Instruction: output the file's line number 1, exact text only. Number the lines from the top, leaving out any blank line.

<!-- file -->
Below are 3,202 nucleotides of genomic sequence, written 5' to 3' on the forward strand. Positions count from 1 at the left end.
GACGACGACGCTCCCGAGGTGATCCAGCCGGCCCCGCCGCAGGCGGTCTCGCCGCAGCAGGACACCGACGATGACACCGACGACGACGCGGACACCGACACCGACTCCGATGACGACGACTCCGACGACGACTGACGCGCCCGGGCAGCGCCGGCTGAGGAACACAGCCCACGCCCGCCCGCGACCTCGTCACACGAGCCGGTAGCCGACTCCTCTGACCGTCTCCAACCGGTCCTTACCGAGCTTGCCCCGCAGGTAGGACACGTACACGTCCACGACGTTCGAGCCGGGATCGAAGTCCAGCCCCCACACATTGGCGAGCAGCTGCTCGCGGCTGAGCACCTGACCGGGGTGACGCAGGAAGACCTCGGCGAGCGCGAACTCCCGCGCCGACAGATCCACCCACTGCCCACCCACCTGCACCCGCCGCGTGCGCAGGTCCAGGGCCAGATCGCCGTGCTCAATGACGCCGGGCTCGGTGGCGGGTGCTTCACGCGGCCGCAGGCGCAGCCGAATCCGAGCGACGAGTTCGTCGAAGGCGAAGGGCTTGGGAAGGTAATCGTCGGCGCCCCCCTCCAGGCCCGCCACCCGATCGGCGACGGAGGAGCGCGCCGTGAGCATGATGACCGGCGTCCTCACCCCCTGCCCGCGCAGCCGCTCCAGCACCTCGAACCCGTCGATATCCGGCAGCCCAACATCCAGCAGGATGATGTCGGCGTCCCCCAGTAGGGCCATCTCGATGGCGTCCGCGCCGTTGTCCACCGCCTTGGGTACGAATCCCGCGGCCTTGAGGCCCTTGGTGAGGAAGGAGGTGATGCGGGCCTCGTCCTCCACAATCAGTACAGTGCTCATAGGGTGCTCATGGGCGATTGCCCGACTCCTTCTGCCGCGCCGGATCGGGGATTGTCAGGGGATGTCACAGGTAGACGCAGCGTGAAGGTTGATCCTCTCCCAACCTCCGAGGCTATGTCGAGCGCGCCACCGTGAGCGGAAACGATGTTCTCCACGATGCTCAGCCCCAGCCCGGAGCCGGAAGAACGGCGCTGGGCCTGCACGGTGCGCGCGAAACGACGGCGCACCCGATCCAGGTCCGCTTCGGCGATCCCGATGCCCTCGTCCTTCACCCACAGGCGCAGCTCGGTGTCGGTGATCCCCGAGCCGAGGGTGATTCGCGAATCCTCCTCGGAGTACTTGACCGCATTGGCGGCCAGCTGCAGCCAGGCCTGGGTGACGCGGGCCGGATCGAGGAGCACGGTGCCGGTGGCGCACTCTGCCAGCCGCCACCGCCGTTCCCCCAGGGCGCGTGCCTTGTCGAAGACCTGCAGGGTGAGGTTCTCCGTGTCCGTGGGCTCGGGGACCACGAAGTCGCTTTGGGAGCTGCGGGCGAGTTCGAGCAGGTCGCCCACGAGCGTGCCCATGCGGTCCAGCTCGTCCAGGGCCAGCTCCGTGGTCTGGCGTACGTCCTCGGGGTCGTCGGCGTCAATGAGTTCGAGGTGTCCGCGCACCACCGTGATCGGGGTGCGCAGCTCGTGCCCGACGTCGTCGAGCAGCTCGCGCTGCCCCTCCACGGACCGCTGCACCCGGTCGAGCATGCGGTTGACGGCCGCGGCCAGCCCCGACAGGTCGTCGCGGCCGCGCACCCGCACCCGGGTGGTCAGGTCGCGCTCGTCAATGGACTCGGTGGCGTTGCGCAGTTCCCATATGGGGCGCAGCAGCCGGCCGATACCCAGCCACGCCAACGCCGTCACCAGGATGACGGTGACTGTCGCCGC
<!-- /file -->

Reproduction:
Below are 3,202 nucleotides of genomic sequence, written 5' to 3' on the forward strand. Positions count from 1 at the left end.